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  • Author or Editor: A.R. Harmon x
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Abstract

Many pecan groves throughout the south are grazed for pasture. Simazine at 3 lb/A is recommended for pastures, but the amount of residue accumulating in pecan nuts grown in pastures treated with this herbicide is not known. In this study rates of 0, 1, 2, 4, and 8 lb/A of active Simazine was applied as a spray underneath the canopy of approximately 40-year old Stuart pecan trees on March 16, 1963 while trees were dormant. Two replications were used. On November 14, a 10 lb nut sample was collected from each tree and analyzed by the Geigy Research laboratories. All samples contained less than 0.04 ppm of Simazine in both shells and kernels, which is considered essentially no residue. No damage to the trees was noticed.

Open Access

Abstract

‘Coastal Red’ sweet potato [Ipomoea batatas (L.) Lam.] was developed by the Univ. of Georgia at the UGA Coastal Plain Experiment Station. This cultivar combines high yield with high resistance to fusarium wilt and root-knot nematodes, resistance to soil insects, excellent storage quality, profuse plant production from bedded roots, and good baking and canning quality in a red-skinned cultivar.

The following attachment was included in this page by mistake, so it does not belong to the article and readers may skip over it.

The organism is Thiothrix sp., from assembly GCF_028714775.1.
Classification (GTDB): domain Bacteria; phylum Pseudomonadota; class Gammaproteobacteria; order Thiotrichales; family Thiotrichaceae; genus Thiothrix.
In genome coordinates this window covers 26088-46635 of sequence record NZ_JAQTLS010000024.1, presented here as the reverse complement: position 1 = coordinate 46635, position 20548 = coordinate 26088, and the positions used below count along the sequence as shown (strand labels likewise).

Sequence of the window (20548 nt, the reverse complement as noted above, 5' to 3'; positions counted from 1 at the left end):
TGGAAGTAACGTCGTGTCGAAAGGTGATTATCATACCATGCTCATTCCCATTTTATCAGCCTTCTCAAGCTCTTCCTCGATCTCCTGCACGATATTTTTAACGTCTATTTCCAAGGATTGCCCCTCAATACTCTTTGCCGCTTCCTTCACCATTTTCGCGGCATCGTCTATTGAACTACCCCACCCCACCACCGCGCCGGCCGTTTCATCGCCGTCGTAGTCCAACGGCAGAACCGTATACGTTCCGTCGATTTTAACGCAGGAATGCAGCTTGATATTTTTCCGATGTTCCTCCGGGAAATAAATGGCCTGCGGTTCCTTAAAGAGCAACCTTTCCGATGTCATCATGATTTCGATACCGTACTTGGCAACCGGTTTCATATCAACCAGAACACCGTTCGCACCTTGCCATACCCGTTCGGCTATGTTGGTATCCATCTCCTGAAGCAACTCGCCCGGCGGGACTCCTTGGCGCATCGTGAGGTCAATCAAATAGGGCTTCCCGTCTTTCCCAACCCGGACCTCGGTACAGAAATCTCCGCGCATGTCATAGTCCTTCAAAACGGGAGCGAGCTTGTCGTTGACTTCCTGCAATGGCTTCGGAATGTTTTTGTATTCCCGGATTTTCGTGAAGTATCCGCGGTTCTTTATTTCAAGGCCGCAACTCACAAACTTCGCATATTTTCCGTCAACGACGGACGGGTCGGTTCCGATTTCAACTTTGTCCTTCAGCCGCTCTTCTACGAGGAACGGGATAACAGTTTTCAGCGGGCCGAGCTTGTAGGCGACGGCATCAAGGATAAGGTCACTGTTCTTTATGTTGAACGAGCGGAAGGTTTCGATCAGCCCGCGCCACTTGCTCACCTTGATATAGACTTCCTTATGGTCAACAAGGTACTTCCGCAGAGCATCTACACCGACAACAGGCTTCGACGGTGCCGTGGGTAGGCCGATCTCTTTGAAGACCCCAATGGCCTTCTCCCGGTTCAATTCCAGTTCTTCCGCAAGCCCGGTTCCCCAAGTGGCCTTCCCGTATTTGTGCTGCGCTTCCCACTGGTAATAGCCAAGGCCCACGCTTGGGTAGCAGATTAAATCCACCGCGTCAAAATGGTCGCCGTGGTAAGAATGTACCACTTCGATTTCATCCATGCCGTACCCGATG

Open Access

`Crimson Sweet' watermelon plants grown under various mulches and rowcovers were harvested weekly and analyzed for absolute growth rate (AGR), relative growth rate (RGR), net assimilation rate (NAR), leaf area ratio (LAR), specific leaf area (SLA), specific leaf weight (SLW), leaf weight ratio (LWR), leaf area duration (LAD), biomass duration (BMD), and runner growth. Hourly air and soil temperatures were monitored inside the rowcovers. Vispore and Reemay rowcovers generally showed greater mean AGR, LAR, SLA, LAD, and BMD than Agronet black-clear and black mulches. No significant differences in LWR were found between mulched and rowcovered plants. Plants under mulches and rowcovers showed significant increases in AGR, RGR, NAR, LAR, SLA, LAD, and BMD over noncovered (bare ground) plants. Longest runner length was highly correlated with total runner length. Growth analyses depicted decreased growth rate inside the rowcovers during the hottest weeks of the summer, and generally correlated well with the earliness and total yield of the crop.

Free access

Abstract

Concentration of pecan roots in the 15-45 cm layer of soil and lower soil pH, P, and K in the 15-30 cm layer than in adjacent layers indicate that pecan trees are feeding primarily in this zone. Fertilization with N-containing complete fertilizers or NH4NO3 reduced soil pH gradually, and continued annual application gradually affected deeper soil layers. Phosphorus and K applications affected soil pH very little.

Continued annual applications of P gradually built up residual soil P (measured one year later) to high levels at all layers sampled for old trees over a 10-year period. When P applications were based on topsoil P levels, subsoil P level was not affected over a 5-year period.